Adie-hard fan of deep-fried nibbles, Sirima Mongkolkulasat was recently diagnosed with a fatty liver _ a condition that often left her with lingering fatigue and could potentially lead to cirrhosis if left unattended. But instead of bidding farewell to the overly greasy snacks for good, Sirima had her own alternative.
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"It was like I got my liver thoroughly washed," recalled the 35-year-old office lady of the three-day detoxification course she attended a few months ago at a centre in Pathum Thani. "During the treatment, I wasn't allowed to eat anything. I could only to drink several types of herbal tea and fruit juice. The therapy also included an enema twice a day."
According to Sirima, the liver detox began with an initial physical examination. After that, each participant was given a big glass mug to use during the entire programme. With that mug, everybody was encouraged to drink several types of herbal tea and fruit juice, including tamarind, apple and lemon juice, and papaya tea. At designated times, they were also asked to drink an Epsom salt drink and 150ml of olive oil.
"There were green lumps coming with the stool. The sizes and the number of these lumps vary with each individual," Sirima explained. "And the green lumps, we were told, were gallstones."
These days, liver detoxification programmes are widely promoted _ especially in online advertisements _ as an alternative recipe to a healthier liver and the overall good health.
Although steps are different from one detox centre to another, most health-conscious participants are required to do the same thing: abstain from eating food. Only juice, herbal tea, olive oil and an Epsom salt drink is allowed. An enema is carried out several times a day after which the waste will be carefully examined. In most cases, green lumpy substances thought to be gallstones from gallbladder are spotted.
According to gastroenterologist and hepatologist Asst Prof Yudhtana Sattawatthamrong, medically speaking, it is very unlikely for the green lumpy chunks _ either big or tiny _ to simply come out from the gallbladder through the bile duct, which is approximately only 2-4mm in diameter.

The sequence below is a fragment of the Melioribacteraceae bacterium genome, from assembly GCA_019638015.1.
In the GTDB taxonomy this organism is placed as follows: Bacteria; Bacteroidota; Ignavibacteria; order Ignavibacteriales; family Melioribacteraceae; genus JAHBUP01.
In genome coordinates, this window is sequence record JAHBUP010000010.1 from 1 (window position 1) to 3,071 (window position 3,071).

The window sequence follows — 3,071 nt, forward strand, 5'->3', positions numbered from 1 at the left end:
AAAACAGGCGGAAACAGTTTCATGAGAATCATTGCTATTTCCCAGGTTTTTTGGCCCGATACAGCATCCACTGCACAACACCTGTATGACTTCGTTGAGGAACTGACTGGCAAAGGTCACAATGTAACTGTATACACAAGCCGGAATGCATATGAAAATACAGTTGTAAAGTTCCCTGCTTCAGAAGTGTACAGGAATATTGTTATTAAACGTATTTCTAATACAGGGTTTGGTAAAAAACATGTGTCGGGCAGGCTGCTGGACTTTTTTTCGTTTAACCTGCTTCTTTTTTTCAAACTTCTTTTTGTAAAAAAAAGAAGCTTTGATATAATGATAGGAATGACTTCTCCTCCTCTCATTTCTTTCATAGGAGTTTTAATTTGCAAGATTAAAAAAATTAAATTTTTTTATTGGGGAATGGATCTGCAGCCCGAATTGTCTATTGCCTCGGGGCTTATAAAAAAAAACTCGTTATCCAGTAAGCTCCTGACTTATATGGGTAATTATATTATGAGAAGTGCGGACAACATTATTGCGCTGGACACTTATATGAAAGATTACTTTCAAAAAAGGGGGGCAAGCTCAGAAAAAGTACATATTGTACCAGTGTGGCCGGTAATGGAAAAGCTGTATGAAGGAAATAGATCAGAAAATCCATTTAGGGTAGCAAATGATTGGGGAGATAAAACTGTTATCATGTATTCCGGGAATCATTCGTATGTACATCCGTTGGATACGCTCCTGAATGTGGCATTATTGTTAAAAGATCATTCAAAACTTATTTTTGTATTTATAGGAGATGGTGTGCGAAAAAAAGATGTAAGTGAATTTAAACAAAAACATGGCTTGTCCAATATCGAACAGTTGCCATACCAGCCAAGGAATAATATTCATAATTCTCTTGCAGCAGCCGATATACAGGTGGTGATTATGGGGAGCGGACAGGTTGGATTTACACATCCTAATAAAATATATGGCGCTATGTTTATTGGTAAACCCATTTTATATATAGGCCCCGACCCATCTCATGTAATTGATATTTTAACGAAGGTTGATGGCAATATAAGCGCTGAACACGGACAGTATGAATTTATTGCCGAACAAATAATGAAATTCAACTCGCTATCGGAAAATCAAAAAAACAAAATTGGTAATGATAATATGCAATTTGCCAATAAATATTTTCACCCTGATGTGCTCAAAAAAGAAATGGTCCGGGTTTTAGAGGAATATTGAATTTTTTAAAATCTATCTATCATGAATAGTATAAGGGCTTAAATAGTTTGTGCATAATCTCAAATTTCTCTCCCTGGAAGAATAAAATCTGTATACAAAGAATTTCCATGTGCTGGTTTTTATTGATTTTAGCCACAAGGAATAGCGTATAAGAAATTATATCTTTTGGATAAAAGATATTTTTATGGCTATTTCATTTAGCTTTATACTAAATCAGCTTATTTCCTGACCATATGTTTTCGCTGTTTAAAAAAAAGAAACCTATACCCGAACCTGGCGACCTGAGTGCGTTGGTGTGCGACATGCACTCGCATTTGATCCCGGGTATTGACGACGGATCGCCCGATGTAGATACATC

''In normal circumstances, if gallstones are detected in a patient, they will not naturally come out through the bile duct. Even if they do make their way out without medical treatments or surgery, patients will suffer severe abdominal pain.
''Unfortunately if the stone obstructs the bile duct, it will cause jaundice because of the inability of the body to get rid of the bile,'' Dr Yudhtana explained.
Gastroenterologist Dr Surasak Aekpongpaisit shared the same view. The green lumpy substances cannot be scientifically identified as gallstones. ''Liver detox programmes claim they are able to remove gallstones from the gallbladder through the bile duct. But through the entire process when the gallstones move from the gallbladder, patients will suffer almost unbearable pain. To my knowledge, there is no report of someone with severe pain during liver detox. And the green lumps are from 4mm to 1cm in size and it is not possible that lumps of such size will come out through the very tiny bile duct,'' Dr Surasak added.
If the green substances are not gallstones, then what are they?
Dr Yudhtana explained that the formation of the green lumps that are spotted in the stool of liver detox participants is in fact caused by a chemical reaction called saponification. Saponification occurs when fat is mixed with a base. The result is a soap-like substance.
''At some point in the programme, you drink Epsom salts and some good amount of olive oil,'' said the liver specialist. ''Epsom salt is a base. When fat from the olive oil mixes with a base, it produces soap. And it comes out green because it blends with the bile naturally released from the body.''
While both Dr Yudhtana and Dr Surasak affirms the unlikelihood of the liver detox to get rid of gallstones, does the programme, which costs up to 3,500 baht for a three-day course, detoxify the liver at all?
The therapy, Dr Yudhtana said, does nothing to the liver. But what it does is to cleanse the intestines.